Gaat de mensch (A. Verriest) published in Antwep: Peter Benoit-fonds, 1867
3 Mélodies, op. 10 (E. Breton)
  1. Mon amour: cantilène
  2. A toi
  3. Ecoute-moi: aubade
3 Liedekens, op.39 (Emmanuel Hiel); published by Brussel: Gebroeders Schott, ca. 1865
  1. Wannes en Trientjen
  2. Zy lachten
  3. Pachter Jan
Denderliedeken (J. Diels), 1869 re-published in Berchem by De Ring, 1928 (6th edition)
Twee kerelen (E. Hiel), 1869-1871? published in Gwent: Roels, 1912 (9th edition)
Aan Haar (Hiel), 1871
De Liefde in het Leven (Emanuel Hiel) from Henriette's Album (1869-1872)

  1. Mijn Hart is vol Verlangen
  2. Mijn hart is zoo bewogen
  3. Vonkelt er een Straal der Zonne
  4. Heeft het Roosje milde Geuren
  5. O, kom mijn Liefste
  6. Toen ging ik in den Hof met Haar (De Wandeling)
  7. Zij is uit Aarde niet geschapen 
  8. De zoete Lente
  9. Ik droomde!
  10. Ach! toen ik door het Weenen (Troost)
  11. Zuivere Liefde van de Vrouw
  12. Droom van Lust en Lijden
  13. O, gij voor wie de Driften Zwijgen (De Moeder)
  14. De Leeuw in de Woestijne brult
  15. Gebroken Hart verlangt de Rust
Liefdedrama: 5 liederen naar Shakespeare (Emanuel Hiel) and Naspel: Aan Zee-Fatum: Wat de Vrouwin 't Mannehart vernielt (Eugeen van Oye), 1872 The "5 liederen naar Shakespeare" (Emanuel Hiel) were republished 2006
Langs waar komt het Lustbegin? / The Merchant of Venice: tell me where is fancy bred
Cymbeline: Hoor! de Leeuwerk zingt / Cymbeline: Hark! hark the lark at heaven's gate sings
Trekt de Lippen vol Venijn / Measure for measure: Take, o take those lips away
Kom alhier, Dood! / Twelfth night; or what you will: Come away, come away, death
O Meisjes, zucht niet/ Much ado about nothing: Sigh no more, ladies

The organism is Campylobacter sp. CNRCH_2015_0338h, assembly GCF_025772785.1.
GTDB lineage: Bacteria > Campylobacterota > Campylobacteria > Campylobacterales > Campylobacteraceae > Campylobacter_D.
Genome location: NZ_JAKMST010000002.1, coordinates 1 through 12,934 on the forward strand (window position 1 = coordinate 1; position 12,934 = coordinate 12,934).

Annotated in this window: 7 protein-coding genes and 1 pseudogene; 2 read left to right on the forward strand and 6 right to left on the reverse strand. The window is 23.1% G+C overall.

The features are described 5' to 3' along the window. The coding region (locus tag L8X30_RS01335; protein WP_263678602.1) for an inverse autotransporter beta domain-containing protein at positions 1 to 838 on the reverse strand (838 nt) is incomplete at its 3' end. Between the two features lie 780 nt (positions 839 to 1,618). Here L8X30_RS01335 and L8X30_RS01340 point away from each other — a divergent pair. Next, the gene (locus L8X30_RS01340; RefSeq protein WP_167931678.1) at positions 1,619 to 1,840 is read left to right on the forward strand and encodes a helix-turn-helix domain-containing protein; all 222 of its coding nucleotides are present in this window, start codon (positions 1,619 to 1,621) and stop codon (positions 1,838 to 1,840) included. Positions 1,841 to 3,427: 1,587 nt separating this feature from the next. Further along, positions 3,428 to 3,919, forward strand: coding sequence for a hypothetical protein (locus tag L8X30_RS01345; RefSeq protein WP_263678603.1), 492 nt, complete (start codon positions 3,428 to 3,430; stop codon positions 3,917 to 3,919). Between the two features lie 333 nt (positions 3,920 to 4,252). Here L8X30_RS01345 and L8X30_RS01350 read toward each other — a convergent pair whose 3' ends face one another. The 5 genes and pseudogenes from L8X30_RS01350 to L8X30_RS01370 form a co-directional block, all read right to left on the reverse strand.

Naspel: Aan Zee - Postlude
Gij zijt mijne reine Kersouwe
De joelende Orkanen
Interludio: Psychologishce overgang
De Droefheid kwam
Ik heb niets meer van U
Aan Vlaandren, 1874
't Leven is liefde (J. Alfried), 1874
Ik Kende Nooit geen liefdelach (Adolf Verriest), published Peter Benoit Fonds Antwerpen, 1875 
Heilgroet (Hiel), 1888
Zilveren bruiloft (Julius Sabbe) published by allgemeen depot juffr. A. Mertens  (Nationale Muziekdrukkerij, Brussel), 1888
De Zoon der Denderstaad (Theo van de Voorde), 1888 re-published in Berchem: De Ring, 1930
Myn môedersprak (Klaus Groth) published Antwerpen: Peter Benoit-fonds, 1889
Goedheil! (Hansen, C.J.), 1893
Het lied der Iseghemsche schoenmakersgilde (Emiel Neyrinck), 1895
De dageraad (Diels, J) published in Brussels: Vander Ghinster, 1895?
Een Lenteriddertje (Julius Sabbe), 1896
Aan Blance (Huwelijkslied) (Julius Sabbe) 1898, re-published in Berchem: De Ring, 1934
Vijf soldatenliederen (Hiel) published in Antwerp: Thibaut, 1898
  1. Jagerlust
  2. Naar het camp
  3. Een braaf soldaat
  4. De grenadier
Het Lied der Heidebloem (von Emanuel Hiel) re-published in ?De Ring? edition Berchem, 1934
Onze vlag (H. Melis) re-published in Berchem: De Ring, 1929
Strijdkreet (De Genius des Vaderlands) (Julius de Geyter) re-published in Antwerp: Metropolis, 1951
In Transvaal (Julius de Geyter) published by H. Possoz, Uitgever, Eiermarkt, 20 Antwerpen
An den nachtegaal (A. Cornette)
Le retour du printemps (J. Mellery) published in Paris: Schott
Les zouaves de la mort: chant polonais (Theolier Philippe) published in Paris: Chatot
Aan Polidoor (De Keyzer)
De tolbeambte (J. Diel) published in Brussels: Vander Ghinste
Het turnerslied (J. van Beers)
Blonde fille: aubade published in Paris, Schott
Het koninginnelied (de Geyter)
Het lied der Vlamingen (E. Hiel) re-published in Antwerp by Metropolis 
Vaderland (E. Hiel)
Vrij ende blij: (velolied) 
Wie! (Elisa Mather)
Waarom? Daarom?
O kom mijn liefste (E. Hiel)
Ode aan de Vlaamsche kunst (E. Hiel)
Bemind wordt diep den Koning
Er zijn op aarde (J. De Geyter) published in Antwerpen: Mertens